Sept. 14 (Bloomberg) — The Standard & Poor’s 500 Index may be poised for a 5 percent retreat, based on an analysis by Schaeffer’s Investment Research using so-called moving averages. The U.S. equity benchmark, which closed at 1,042.73 on Sept. 11, could drop to as low as 983.36, its average price during the last 50 days, said Todd Salamone, vice president of research at Schaeffer’s. “There’s some hesitation to commit to stocks at these levels,” Cincinnati-based Salamone said in a phone interview. “Some people are afraid we’ve come too far, too fast.”
The S&P 500 has rebounded 54 percent from a 12-year low on March 9 amid signs the recession is easing as companies from Johnson & Johnson to Goldman Sachs Group Inc. posted earnings that beat analysts’ estimates. The rally pushed the valuation of the index to about 19 times the reported earnings of its companies, the highest level since 2004, according to weekly data compiled by Bloomberg.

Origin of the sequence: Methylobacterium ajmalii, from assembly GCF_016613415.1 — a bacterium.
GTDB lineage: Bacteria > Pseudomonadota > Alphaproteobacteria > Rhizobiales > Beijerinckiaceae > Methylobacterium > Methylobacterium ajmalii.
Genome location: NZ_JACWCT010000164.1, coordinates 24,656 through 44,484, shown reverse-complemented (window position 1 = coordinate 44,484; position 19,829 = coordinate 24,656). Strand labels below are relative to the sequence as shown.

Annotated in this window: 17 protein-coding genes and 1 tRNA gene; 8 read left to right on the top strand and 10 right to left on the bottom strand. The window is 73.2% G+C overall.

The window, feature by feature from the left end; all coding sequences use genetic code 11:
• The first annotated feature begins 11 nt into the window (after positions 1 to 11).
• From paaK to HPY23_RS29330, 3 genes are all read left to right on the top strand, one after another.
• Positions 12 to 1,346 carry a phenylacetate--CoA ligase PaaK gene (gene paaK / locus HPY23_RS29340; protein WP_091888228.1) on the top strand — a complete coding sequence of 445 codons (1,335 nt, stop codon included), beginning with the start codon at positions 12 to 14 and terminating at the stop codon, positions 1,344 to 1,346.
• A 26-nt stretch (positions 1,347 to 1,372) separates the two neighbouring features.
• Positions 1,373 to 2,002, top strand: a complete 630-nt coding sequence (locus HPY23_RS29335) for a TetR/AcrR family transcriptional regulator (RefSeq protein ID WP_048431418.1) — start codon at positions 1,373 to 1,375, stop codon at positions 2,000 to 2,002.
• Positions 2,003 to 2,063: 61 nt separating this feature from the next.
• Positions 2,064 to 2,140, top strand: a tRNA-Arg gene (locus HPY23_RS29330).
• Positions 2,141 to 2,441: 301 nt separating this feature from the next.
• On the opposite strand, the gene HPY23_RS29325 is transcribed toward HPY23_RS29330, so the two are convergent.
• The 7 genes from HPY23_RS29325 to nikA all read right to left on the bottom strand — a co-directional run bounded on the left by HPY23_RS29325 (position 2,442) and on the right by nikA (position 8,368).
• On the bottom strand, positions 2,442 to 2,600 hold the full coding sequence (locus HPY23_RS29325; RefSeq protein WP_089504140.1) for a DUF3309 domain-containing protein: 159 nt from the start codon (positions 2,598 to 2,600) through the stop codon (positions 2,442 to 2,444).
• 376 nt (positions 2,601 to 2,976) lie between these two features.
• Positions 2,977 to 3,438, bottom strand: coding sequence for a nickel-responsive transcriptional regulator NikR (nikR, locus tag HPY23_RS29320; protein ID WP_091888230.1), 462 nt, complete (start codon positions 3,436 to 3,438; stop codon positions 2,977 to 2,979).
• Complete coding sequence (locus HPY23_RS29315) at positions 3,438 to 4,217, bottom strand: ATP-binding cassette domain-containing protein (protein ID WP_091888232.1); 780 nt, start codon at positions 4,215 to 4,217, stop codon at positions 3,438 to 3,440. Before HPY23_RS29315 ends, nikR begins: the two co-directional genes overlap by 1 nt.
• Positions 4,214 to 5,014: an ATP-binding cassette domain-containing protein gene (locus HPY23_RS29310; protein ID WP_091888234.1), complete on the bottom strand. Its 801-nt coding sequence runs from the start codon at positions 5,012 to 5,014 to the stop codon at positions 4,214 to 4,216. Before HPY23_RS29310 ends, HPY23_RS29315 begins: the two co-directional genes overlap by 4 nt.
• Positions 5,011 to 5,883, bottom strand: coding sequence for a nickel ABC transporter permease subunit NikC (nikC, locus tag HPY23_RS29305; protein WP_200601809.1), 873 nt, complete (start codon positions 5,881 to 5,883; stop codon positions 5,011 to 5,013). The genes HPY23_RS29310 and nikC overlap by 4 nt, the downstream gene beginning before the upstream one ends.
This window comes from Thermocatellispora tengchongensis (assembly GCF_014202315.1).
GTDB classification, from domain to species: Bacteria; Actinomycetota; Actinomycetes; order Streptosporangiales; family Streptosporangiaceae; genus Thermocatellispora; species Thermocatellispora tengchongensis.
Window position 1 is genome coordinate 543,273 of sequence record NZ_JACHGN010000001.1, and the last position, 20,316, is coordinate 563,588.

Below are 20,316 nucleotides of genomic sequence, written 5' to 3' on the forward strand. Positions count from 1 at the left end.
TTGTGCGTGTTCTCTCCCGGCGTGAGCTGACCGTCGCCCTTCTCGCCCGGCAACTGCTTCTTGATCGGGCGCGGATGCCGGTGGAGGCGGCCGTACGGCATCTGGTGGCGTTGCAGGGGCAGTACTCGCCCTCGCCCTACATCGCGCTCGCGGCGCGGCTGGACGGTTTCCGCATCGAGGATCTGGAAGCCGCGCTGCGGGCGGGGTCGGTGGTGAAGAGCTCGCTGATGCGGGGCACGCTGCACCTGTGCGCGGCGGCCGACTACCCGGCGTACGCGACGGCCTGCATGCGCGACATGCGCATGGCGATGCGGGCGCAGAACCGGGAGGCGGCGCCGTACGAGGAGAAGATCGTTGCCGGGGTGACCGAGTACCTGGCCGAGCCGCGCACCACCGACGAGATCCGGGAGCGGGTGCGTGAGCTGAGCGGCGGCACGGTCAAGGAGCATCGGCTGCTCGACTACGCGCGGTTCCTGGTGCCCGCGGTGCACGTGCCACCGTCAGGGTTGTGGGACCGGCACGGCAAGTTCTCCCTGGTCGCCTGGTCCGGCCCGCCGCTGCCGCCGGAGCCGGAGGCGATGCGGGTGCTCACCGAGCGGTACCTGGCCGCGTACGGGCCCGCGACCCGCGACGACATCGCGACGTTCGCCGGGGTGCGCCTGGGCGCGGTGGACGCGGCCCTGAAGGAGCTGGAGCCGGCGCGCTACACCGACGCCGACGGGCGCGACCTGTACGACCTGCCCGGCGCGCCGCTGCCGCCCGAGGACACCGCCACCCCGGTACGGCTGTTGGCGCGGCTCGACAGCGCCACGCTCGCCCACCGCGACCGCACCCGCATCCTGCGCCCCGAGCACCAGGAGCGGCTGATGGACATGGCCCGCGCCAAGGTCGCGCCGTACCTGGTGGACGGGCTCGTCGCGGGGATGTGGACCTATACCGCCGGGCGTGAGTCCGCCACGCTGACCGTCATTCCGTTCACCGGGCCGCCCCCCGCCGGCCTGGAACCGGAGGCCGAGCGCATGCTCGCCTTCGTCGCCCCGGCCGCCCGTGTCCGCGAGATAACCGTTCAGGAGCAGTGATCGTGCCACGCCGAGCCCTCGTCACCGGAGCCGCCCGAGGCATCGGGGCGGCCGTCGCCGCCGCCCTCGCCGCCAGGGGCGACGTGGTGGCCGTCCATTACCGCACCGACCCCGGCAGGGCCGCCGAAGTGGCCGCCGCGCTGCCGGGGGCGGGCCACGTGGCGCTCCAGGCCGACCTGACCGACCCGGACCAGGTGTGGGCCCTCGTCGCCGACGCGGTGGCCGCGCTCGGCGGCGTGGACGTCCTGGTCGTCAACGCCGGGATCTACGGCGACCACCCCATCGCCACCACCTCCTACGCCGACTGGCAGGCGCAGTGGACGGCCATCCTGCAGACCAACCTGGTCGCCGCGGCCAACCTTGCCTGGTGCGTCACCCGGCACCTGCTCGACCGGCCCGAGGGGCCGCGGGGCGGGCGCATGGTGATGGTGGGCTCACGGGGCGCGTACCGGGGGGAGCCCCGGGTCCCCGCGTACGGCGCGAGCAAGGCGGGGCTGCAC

After the decline, the S&P 500 may rise to 1,053.46, which corresponds to its 80-week moving average, Salomone said. “That 1,000 area has been a kind of a magnet because it also represents a 50 percent retracement from the March low” he said. “If we get through that level, it will be very encouraging. It would truly be a testament to the market’s momentum.” In technical analysis, investors study charts of trading patterns and prices to forecast changes in a security, commodity, currency or index.